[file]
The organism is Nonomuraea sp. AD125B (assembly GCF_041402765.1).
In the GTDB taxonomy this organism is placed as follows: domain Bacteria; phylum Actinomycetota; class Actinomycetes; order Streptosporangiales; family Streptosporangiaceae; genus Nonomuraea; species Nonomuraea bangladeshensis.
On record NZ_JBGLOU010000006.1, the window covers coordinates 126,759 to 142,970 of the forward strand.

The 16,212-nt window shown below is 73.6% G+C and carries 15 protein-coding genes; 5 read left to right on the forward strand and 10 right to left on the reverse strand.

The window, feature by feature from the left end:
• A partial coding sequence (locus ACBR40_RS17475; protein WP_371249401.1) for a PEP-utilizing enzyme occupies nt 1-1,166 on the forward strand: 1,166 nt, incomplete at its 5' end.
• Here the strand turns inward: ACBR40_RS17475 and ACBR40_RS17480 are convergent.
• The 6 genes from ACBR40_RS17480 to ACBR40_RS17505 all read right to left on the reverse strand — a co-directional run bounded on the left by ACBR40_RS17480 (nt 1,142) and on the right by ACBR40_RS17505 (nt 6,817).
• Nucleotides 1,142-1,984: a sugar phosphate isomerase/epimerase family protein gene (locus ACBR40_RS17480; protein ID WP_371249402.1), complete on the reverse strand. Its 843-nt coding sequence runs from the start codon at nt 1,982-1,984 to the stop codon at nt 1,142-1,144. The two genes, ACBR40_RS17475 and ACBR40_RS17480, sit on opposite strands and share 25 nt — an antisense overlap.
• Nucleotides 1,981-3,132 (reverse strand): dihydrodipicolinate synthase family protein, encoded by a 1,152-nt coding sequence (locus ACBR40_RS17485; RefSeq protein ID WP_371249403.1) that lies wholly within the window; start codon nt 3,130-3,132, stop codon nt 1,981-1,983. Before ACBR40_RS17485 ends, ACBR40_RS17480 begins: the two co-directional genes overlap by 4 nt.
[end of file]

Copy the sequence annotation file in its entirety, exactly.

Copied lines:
The organism is Nonomuraea sp. AD125B (assembly GCF_041402765.1).
In the GTDB taxonomy this organism is placed as follows: domain Bacteria; phylum Actinomycetota; class Actinomycetes; order Streptosporangiales; family Streptosporangiaceae; genus Nonomuraea; species Nonomuraea bangladeshensis.
On record NZ_JBGLOU010000006.1, the window covers coordinates 126,759 to 142,970 of the forward strand.

The 16,212-nt window shown below is 73.6% G+C and carries 15 protein-coding genes; 5 read left to right on the forward strand and 10 right to left on the reverse strand.

The window, feature by feature from the left end:
• A partial coding sequence (locus ACBR40_RS17475; protein WP_371249401.1) for a PEP-utilizing enzyme occupies nt 1-1,166 on the forward strand: 1,166 nt, incomplete at its 5' end.
• Here the strand turns inward: ACBR40_RS17475 and ACBR40_RS17480 are convergent.
• The 6 genes from ACBR40_RS17480 to ACBR40_RS17505 all read right to left on the reverse strand — a co-directional run bounded on the left by ACBR40_RS17480 (nt 1,142) and on the right by ACBR40_RS17505 (nt 6,817).
• Nucleotides 1,142-1,984: a sugar phosphate isomerase/epimerase family protein gene (locus ACBR40_RS17480; protein ID WP_371249402.1), complete on the reverse strand. Its 843-nt coding sequence runs from the start codon at nt 1,982-1,984 to the stop codon at nt 1,142-1,144. The two genes, ACBR40_RS17475 and ACBR40_RS17480, sit on opposite strands and share 25 nt — an antisense overlap.
• Nucleotides 1,981-3,132 (reverse strand): dihydrodipicolinate synthase family protein, encoded by a 1,152-nt coding sequence (locus ACBR40_RS17485; RefSeq protein ID WP_371249403.1) that lies wholly within the window; start codon nt 3,130-3,132, stop codon nt 1,981-1,983. Before ACBR40_RS17485 ends, ACBR40_RS17480 begins: the two co-directional genes overlap by 4 nt.